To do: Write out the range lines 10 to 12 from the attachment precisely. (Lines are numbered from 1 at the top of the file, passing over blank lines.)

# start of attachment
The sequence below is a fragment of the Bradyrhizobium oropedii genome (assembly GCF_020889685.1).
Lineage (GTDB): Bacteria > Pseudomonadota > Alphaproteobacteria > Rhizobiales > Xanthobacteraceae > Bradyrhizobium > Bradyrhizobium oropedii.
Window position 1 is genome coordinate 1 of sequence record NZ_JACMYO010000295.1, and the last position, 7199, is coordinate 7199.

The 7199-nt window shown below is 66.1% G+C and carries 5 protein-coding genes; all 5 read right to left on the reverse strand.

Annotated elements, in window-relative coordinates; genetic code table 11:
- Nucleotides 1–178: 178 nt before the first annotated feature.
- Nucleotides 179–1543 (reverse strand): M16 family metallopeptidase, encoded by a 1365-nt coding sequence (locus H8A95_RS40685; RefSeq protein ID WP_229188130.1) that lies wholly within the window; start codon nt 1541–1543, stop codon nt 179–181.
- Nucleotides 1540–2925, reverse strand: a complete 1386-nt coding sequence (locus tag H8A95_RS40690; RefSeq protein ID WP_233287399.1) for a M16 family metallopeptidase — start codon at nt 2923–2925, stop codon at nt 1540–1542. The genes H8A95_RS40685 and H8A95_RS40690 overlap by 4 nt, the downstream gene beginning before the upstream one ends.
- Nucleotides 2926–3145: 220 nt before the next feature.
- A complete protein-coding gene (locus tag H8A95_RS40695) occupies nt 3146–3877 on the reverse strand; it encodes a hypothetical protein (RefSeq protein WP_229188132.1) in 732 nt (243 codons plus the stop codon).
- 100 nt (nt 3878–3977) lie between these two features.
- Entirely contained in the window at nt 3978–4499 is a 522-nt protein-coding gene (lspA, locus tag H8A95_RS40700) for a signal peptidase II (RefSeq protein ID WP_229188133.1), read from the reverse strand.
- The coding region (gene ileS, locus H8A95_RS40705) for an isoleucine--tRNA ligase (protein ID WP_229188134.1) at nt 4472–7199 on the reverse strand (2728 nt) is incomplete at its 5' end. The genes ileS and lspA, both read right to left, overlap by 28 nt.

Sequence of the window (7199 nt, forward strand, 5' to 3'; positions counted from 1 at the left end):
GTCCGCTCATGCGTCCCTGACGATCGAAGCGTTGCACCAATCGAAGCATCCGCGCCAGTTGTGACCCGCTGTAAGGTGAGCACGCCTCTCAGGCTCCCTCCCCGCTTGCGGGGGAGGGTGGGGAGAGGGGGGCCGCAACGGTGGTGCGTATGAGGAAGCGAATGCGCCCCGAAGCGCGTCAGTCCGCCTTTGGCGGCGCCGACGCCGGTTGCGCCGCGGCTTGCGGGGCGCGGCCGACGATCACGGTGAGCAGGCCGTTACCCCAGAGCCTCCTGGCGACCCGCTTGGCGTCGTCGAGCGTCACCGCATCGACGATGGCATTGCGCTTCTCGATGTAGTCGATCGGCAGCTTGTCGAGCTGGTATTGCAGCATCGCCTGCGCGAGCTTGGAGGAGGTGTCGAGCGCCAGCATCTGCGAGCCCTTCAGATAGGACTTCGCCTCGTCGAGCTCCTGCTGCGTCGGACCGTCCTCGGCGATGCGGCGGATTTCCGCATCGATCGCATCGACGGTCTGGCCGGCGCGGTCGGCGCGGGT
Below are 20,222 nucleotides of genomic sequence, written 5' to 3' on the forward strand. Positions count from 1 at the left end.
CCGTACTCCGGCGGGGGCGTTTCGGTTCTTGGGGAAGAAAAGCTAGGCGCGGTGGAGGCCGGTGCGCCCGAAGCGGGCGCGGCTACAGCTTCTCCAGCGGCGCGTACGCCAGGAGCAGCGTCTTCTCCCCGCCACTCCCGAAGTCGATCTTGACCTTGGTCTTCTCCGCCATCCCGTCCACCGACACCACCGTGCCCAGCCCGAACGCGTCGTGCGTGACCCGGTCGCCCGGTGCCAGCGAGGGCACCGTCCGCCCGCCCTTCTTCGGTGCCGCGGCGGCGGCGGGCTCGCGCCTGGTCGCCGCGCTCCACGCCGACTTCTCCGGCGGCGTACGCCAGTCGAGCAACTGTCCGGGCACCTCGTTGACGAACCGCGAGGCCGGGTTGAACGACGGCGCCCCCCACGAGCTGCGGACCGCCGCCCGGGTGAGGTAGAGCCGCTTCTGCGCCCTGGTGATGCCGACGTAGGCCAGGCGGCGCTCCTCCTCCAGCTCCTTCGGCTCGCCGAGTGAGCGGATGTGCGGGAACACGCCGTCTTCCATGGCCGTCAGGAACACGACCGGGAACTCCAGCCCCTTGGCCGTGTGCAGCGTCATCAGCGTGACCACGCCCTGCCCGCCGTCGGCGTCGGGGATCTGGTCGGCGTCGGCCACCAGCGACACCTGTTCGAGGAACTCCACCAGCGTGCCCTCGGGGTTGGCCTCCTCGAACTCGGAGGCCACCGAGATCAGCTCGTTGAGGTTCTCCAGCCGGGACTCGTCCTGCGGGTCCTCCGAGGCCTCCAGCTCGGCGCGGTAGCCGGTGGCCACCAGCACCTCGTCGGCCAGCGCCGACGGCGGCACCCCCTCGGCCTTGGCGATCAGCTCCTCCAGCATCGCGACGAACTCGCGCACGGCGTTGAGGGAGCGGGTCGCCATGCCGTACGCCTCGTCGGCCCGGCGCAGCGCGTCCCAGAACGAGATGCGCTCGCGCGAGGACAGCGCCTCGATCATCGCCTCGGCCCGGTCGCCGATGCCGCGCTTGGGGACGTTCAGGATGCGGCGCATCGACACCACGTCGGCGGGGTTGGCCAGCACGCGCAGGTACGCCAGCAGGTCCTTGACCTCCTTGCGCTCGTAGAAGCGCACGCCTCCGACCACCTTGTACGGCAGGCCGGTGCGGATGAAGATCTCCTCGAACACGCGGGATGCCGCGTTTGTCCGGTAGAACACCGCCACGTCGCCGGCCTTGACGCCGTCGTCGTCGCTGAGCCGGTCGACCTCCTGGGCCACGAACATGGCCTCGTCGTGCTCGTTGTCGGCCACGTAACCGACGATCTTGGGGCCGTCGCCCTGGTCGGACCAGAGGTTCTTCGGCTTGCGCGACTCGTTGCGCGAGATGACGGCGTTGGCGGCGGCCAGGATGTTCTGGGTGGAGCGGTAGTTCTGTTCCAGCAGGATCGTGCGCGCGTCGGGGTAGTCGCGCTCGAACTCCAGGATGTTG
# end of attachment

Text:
- A complete protein-coding gene (locus tag H8A95_RS40695) occupies nt 3146–3877 on the reverse strand; it encodes a hypothetical protein (RefSeq protein WP_229188132.1) in 732 nt (243 codons plus the stop codon).
- 100 nt (nt 3878–3977) lie between these two features.
- Entirely contained in the window at nt 3978–4499 is a 522-nt protein-coding gene (lspA, locus tag H8A95_RS40700) for a signal peptidase II (RefSeq protein ID WP_229188133.1), read from the reverse strand.